On the other hand, it doesn't sound very skilful to refuse something. Hoever, it could be the particular circumstance. In situations I've seen, in Thai wats here or in Thailand, a large amount of food is donated on alms rounds (in the Thai case) and by people bringing it directly (in both cases). In those situations refusing any food would be very odd indeed. The Bhikkhus take what they need and the lay people finish the rest, or distribute it.

On the other hand, some monks in the West may be living alone, and if too much food is brought to them it will just go to waste. Perhaps that is the situation that Dr. Dukkha is describing. In that case it may be necessary for the bhikkhu to explicitly refuse food if there is too much already. Accepting it all and letting it rot would not be very skilful.

:anjali:
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Re: My monk teacher refused almsfood and handles money?

Postby Bhikkhu Pesala » Wed Oct 16, 2013 4:57 am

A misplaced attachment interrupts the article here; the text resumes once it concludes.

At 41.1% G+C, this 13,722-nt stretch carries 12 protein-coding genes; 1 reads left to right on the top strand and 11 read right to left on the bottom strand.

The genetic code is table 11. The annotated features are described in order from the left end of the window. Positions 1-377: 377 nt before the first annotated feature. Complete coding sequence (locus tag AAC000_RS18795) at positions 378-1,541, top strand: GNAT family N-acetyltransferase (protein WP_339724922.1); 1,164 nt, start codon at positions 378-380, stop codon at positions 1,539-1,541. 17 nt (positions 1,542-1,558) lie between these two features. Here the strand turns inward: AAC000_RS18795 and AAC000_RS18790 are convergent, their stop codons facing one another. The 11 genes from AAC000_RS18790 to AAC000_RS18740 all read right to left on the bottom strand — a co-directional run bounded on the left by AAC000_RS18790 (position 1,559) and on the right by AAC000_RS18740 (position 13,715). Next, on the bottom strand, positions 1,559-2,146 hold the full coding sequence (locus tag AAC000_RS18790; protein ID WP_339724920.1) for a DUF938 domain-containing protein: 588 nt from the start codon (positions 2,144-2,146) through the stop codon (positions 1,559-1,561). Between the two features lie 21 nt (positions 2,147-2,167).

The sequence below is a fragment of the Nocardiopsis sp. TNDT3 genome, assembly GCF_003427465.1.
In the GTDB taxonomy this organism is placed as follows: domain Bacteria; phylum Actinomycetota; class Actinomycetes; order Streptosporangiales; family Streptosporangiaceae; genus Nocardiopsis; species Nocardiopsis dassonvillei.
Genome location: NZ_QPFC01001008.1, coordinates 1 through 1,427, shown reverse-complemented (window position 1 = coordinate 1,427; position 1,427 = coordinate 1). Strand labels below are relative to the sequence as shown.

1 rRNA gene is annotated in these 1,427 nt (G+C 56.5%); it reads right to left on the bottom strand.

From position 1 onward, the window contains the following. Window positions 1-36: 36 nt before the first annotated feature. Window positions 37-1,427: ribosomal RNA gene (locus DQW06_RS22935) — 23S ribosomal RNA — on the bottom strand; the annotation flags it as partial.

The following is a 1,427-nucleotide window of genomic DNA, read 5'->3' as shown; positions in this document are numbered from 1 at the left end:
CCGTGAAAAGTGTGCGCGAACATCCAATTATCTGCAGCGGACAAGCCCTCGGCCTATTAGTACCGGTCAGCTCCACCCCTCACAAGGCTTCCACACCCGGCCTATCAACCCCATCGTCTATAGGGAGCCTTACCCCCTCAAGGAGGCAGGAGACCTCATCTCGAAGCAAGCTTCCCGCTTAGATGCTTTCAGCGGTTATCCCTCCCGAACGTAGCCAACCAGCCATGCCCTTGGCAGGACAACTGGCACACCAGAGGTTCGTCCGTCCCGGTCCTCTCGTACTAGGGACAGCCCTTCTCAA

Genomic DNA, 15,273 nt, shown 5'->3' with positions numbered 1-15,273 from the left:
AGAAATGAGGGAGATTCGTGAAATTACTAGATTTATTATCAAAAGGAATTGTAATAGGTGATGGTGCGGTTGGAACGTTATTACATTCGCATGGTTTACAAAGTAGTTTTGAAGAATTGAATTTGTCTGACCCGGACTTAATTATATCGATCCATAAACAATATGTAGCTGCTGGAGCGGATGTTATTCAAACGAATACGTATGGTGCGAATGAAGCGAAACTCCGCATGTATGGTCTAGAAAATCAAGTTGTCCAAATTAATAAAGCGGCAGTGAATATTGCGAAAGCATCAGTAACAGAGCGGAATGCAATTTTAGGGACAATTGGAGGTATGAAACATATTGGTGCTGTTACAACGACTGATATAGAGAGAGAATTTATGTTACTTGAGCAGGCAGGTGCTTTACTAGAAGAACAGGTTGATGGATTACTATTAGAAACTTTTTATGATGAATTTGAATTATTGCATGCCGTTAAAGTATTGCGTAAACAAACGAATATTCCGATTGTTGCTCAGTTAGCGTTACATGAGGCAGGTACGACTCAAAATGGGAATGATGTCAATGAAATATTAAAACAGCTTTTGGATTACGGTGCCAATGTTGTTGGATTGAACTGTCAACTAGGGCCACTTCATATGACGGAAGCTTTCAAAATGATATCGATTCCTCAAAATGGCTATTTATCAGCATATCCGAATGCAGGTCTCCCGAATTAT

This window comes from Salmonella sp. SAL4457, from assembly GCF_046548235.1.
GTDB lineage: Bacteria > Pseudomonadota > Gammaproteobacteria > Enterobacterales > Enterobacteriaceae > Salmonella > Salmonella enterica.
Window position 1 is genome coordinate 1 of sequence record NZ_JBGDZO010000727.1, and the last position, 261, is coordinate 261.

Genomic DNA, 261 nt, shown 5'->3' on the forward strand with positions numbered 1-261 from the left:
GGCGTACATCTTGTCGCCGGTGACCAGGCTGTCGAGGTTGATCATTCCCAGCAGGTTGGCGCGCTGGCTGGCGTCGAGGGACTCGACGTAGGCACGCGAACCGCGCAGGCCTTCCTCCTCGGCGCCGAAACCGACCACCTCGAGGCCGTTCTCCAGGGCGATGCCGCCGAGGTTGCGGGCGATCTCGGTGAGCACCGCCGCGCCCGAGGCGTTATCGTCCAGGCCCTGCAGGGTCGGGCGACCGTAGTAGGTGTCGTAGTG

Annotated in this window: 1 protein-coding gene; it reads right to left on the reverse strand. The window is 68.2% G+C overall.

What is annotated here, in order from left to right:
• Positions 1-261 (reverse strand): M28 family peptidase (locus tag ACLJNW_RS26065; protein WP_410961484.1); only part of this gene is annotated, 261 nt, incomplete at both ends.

mikenz66 wrote:On the other hand, some monks in the West may be living alone, and if too much food is brought to them it will just go to waste. Perhaps that is the situation that Dr. Dukkha is describing. In that case it may be necessary for the bhikkhu to explicitly refuse food if there is too much already. Accepting it all and letting it rot would not be very skilful.

That is one reason why I sometimes refuse food that is offered, and I explain why. However, from the first post it is clear that is not the case here. Dr Dukkha asked before bringing the food if it was wanted, and then it was refused on seeing it. Monks do not have to eat everything that is offered. They can eat what is good for their health, and pass on the left-overs to others, or give it to animals.

From the donor's point of view, it's better to offer the best quality food, and here the best bananas are those that are ripe, and ready to eat. For monks who store up food (which is not allowable), yellow bananas may be better. Food should be offered with one's own hand, with respect, and wishing to attain the cessation of craving, rather than wishing for heavenly rebirth, or for praise. Then the merit will be maximised.

If the recipient is content to receive inferior things, which have been discarded by others, it is still a very meritorious deed, as long as it is done with love and respect.